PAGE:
Salespeople who want to generate a consistent influx of leads should actively seek referrals. But there's a right way to go about it, and a wrong way.
Are you making one of these mistakes that limit the number of referrals you receive? For the sake of your business, I hope not!
1) Lack of Commitment to Referrals
Here’s a thought for you. How would your next great (maybe even best ever) client prefer to meet you? Through a cold call? No! From a direct mail piece? You’ve got to be kidding! Study after study has demonstrated that the best clients want to meet you through an introduction from someone they already trust, like a friend, family member, colleague, or center of influence.
Why would you make referrals a passive process and not become proactive? Instead of just dabbling in referrals, make a commitment to building your business the way people want to meet you.
2) Making Referrals All About You
When you get a referral without asking for one, why did that client give it to you? It’s because they saw the value in the work you’ve done for them and wanted to introduce others to that value. Perhaps they want to help you become more successful too, but that’s secondary motivation.
Use a client-centered approach to asking for referrals. Make it all about the value you bring to them and can bring to others.
3) Forgetting to Ask for Referrals
When someone tells me they forget to ask for referrals, what they’re really telling me is, “I don’t feel comfortable asking.” My response is usually, “I understand. I know that many people don’t feel comfortable asking for referrals. Let’s work on a way that does feel comfortable."
Here’s a simple way to never forget about referrals again. You may wimp out or you may decide it’s not the right time, but let’s take the “forgetting” off the table. Run all your meetings with clients with an agenda. Put the words “value discussion” as the next to last item on the agenda. The value discussion is your trigger to check in with your clients to see how the communication and overall relationship is going. Assuming that there aren't problems, take the time to ask for help in helping others.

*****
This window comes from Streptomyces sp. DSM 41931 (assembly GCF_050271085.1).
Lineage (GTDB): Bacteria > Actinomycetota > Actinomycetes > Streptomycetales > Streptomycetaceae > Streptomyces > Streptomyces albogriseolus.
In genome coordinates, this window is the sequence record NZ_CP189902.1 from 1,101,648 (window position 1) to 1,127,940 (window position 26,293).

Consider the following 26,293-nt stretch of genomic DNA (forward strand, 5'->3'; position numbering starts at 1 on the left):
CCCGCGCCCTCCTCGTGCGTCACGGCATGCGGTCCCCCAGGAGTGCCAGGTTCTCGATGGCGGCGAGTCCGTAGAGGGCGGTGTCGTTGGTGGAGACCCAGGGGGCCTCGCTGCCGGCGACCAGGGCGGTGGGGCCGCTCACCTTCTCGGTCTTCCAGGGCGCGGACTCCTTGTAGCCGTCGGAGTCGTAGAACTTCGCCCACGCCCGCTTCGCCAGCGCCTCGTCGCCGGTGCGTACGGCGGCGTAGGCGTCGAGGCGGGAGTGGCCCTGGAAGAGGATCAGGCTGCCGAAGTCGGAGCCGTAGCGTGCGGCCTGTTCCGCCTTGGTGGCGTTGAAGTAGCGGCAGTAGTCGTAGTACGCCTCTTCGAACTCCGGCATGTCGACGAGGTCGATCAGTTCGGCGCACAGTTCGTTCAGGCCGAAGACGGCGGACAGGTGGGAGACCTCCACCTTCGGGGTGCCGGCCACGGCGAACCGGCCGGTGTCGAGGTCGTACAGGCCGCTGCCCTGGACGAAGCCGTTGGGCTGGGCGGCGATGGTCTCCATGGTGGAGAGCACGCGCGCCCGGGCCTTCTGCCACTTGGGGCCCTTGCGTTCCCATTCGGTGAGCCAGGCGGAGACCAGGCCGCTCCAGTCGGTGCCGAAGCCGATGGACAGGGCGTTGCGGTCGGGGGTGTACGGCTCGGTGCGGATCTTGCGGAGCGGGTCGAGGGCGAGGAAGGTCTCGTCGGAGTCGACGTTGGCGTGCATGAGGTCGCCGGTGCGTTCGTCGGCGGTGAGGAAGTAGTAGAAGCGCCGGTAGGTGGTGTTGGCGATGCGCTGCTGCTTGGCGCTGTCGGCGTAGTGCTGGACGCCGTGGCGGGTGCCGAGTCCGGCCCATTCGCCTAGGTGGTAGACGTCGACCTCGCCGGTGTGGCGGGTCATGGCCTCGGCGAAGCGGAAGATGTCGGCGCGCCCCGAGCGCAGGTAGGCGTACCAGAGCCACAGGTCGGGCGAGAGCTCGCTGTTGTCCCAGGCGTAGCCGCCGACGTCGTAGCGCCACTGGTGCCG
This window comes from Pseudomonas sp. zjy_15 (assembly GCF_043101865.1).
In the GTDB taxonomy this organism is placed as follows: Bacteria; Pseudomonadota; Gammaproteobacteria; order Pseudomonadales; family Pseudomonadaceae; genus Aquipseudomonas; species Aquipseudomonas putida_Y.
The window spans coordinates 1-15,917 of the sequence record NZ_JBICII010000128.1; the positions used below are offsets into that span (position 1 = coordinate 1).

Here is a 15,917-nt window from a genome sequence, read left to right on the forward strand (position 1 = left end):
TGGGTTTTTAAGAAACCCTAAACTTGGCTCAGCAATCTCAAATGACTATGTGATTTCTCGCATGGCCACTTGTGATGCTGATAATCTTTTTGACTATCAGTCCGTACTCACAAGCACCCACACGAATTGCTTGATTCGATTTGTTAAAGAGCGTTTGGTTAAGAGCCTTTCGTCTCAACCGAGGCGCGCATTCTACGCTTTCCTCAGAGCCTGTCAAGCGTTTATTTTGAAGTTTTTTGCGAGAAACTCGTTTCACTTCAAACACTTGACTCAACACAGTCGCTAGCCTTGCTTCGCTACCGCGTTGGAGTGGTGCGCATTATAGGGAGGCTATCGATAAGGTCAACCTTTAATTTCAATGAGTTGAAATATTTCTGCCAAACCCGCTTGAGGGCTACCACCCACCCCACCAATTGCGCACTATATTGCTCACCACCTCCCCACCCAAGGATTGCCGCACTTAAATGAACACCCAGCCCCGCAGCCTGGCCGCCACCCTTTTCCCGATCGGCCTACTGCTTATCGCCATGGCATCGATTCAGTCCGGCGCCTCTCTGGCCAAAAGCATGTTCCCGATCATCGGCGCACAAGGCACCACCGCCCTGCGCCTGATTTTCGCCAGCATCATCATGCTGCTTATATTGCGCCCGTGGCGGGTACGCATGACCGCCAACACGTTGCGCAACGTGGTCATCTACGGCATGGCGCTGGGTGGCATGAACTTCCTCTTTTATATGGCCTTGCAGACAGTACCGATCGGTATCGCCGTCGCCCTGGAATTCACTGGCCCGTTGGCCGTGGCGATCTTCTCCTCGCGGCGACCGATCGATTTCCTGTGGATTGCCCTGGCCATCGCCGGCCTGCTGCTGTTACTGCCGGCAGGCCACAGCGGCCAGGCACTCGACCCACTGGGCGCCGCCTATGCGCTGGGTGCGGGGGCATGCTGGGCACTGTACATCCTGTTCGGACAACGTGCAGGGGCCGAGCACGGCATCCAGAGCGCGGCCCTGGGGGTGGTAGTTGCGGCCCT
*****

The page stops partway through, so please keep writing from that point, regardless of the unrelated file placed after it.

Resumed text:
4) Not Being Referable in the First Place
Are you referable? How do you know? One barometer of your referability is that you’re getting referrals without asking for them. Are you?
Every business owner, salesperson and professional -- you name it -- should be getting referrals without asking for them. So how do you become more referable? In many cases, your actual product or service is not what fully determine your referability. It’s the process of doing business with you. Having great products certainly helps, but the greatest product in the world won’t prompt a client to give you referrals if your process is not referable. Think process, not products.
5) Thinking Great Service Alone is Enough
Many salespeople walk around under the illusion that “If I just serve the heck out of my clients, they will refer me to others.” Well … some will. But many more won’t unless you nudge the process along and become proactive.
Let me give you the 60% rule that I share in my speeches, seminars, and training programs. Everyone’s numbers are different, but it goes like this: 20% of your clients will give you referrals -- almost no matter what. These are the folks whose brains are wired to give referrals. 20% of your clients will never give you referrals -- no matter what. You could run into a burning building and save their children and they wouldn’t give you referrals. They have different “wiring.”
And the remainder? That's the 60% of clients who will have a conversation with you about referrals, but not unless you bring it up. Not all of them will give you referrals on the spot, but some will do so over time.
6) Not Using a Systematic Approach
Asking for referrals is like playing pool. As you’re trying to make a particular shot, you’re also looking ahead to your next shot. You’re trying to leave your cue ball in position to make your next shot. In pool, one shot leads to the next.
That’s how we should think about our client acquisition process. We convert the prospect into a client. That’s good. We make the shot. But without a simple referral process in place, what happens next? Do you have to get back on the phone and make cold calls? Do you have to gear up to do another seminar or another direct mail piece? Or maybe you just wait around for your next referral?
With a referral process in place, you bring a prospect into your sphere of influence and convert them into a client in such a way that not only do they become a client, but they lead you to others. The good news about referrals is that one client can lead to two, and two can lead to four, and four can lead to eight. With a steady referral process in place, your business grows exponentially.
So there you have it. Six common referral mistakes. Are there more than these? You bet, but these are some of the key mistakes for you to consider and to avoid.
Originally published Oct 13, 2015 7:00:00 AM, updated July 28 2017